The benefits of tokenisation in private markets are also well rehearsed. Improvements in price discovery and liquidity should be easy to make when applied to real estate transactions. The benefits of fractionalisation in real estate, in particular the further democratisation of the asset class, are also well rehearsed – not least by the various crowdfunding platforms that have gone before us with these business models.
Real estate transactions have a well-established workflow behind the scenes. The digitalisation of the real estate industry will remain reliant on this. However, unlike exchange traded securities, trading real estate requires due diligence by a transacting party. That means a transacting party will engage a professional team to do checks before entering into the transaction. I say transacting party, rather than a buyer, because this applies to more than just buyers. A lender, insurer, lessee, etc. will engage the same work. Anyone relying on recourse to the value of the underlying real estate or relying on the fact that they can continue to occupy it, needs to have these checks done.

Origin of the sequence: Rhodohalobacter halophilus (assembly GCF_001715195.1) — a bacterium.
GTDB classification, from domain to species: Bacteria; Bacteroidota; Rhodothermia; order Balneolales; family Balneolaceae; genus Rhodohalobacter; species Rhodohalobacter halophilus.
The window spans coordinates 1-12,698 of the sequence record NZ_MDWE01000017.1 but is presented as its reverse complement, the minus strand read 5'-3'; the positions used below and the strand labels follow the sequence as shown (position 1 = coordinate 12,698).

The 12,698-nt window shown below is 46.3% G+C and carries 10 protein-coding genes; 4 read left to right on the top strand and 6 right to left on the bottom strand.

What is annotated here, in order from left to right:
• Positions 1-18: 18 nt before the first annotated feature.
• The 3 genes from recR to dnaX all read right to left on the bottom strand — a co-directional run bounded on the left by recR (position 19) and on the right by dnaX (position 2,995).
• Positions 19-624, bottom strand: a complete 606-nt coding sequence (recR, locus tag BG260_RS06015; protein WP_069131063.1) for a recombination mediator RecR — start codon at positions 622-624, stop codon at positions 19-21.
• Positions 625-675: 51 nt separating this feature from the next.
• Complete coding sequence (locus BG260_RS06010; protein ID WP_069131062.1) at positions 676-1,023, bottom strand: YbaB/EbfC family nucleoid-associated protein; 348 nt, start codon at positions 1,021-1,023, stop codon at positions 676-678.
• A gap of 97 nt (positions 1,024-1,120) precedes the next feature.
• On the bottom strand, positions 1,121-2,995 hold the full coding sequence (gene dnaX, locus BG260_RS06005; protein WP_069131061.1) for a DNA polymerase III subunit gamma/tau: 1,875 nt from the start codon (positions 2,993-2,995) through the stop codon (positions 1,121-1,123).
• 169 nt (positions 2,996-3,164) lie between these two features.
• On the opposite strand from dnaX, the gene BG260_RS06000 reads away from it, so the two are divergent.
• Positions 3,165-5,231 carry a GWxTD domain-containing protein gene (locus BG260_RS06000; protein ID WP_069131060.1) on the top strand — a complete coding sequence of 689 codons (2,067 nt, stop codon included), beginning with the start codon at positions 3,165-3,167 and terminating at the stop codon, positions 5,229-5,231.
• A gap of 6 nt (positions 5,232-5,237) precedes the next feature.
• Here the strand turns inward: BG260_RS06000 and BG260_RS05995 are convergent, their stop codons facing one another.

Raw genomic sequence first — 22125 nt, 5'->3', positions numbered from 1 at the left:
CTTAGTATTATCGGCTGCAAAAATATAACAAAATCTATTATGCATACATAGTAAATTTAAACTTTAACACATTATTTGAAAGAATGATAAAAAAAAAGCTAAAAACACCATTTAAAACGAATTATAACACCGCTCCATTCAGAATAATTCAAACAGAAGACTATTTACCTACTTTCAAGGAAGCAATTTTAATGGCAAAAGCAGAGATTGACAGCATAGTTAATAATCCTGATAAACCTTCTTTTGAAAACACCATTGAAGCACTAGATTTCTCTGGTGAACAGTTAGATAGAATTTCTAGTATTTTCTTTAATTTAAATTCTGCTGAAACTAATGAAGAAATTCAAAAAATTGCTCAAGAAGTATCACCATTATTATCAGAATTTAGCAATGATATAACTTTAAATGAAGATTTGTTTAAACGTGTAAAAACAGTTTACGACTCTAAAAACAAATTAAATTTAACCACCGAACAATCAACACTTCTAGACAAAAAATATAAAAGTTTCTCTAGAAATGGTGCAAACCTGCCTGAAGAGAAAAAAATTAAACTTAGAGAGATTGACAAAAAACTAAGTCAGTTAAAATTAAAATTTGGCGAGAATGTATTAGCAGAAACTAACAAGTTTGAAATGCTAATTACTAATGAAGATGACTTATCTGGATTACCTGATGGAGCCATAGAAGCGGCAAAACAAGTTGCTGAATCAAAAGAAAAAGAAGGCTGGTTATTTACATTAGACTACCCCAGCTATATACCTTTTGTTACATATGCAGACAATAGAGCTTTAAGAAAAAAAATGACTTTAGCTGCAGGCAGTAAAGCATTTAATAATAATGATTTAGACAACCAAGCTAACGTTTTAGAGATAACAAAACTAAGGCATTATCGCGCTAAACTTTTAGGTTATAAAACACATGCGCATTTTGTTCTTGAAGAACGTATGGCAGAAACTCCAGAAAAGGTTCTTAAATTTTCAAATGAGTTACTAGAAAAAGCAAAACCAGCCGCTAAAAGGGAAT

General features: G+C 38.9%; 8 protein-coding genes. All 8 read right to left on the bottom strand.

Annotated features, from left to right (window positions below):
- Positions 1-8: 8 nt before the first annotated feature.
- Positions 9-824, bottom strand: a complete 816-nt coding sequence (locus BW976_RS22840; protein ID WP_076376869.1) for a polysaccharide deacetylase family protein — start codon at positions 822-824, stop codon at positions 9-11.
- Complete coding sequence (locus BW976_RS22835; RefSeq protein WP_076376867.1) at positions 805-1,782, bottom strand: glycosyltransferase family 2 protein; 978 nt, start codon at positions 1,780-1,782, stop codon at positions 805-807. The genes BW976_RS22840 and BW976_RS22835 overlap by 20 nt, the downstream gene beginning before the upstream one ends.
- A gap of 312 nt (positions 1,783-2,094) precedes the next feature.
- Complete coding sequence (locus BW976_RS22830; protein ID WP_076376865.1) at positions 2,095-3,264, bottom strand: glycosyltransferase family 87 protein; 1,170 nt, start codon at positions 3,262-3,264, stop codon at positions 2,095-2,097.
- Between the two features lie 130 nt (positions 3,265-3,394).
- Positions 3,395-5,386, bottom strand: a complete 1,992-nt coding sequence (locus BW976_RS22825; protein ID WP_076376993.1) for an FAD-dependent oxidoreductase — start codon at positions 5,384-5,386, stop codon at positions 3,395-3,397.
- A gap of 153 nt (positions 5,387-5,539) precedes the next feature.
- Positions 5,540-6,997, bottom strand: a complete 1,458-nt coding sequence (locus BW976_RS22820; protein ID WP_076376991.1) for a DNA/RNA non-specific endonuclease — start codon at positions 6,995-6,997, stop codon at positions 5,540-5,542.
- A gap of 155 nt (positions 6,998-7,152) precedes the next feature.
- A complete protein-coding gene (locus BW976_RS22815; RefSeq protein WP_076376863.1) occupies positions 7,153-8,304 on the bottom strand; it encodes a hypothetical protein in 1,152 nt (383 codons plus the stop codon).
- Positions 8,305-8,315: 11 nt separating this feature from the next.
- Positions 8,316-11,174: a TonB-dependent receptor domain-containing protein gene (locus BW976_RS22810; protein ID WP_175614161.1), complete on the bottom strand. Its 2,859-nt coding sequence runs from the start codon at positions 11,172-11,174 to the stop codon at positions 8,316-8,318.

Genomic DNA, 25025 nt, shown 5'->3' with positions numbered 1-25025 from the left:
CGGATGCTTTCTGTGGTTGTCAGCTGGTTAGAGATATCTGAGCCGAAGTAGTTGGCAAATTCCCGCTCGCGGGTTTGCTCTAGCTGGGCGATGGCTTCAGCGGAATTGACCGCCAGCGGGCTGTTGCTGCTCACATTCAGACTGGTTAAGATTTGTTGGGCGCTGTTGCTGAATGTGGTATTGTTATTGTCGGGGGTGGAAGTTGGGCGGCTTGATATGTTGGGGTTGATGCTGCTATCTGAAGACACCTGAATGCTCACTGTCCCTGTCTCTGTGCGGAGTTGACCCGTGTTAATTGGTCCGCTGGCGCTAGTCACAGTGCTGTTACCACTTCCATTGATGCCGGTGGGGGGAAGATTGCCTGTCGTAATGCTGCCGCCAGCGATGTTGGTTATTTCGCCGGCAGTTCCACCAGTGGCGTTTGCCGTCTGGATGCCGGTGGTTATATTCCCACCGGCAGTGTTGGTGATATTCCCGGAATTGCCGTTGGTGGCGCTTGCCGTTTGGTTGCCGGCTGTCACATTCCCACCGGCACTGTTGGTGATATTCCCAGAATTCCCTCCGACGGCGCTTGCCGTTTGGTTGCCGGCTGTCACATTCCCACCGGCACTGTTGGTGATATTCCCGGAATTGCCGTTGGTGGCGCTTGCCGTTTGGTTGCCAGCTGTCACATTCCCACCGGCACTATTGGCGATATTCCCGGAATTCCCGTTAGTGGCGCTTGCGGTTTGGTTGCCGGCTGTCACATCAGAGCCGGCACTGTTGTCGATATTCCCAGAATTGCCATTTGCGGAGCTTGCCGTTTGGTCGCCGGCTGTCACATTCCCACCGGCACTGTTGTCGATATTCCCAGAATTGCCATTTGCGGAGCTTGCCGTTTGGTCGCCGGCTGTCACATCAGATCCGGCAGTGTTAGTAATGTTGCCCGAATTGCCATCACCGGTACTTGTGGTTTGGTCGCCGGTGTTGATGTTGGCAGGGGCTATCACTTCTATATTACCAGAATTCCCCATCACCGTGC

Outside the industry this may raise the question of why this is needed. There are two main reasons for this: one – real estate assets exist in the real world as tangible assets susceptible to all the vicissitudes inherent in that status; and two – the legal principle of caveat emptor (buyer beware). There is no automatic recourse to a seller if what you buy is not what you expected. So, you need to know that you are buying what you expect. The next question is: what are these checks? In the UK they include checks on entries at the Land Registry, at Companies House, of copies of leases, of information held by local authorities, of construction contracts, of planning documents, of health and safety information - all among other things. All of these things have something in common. They are all analogue processes. The UK Land Registry runs a “Digital Street” programme, but it is not a digital registry. It is knowledgeable and sophisticated, but becoming digital would be a big, and expensive, IT project.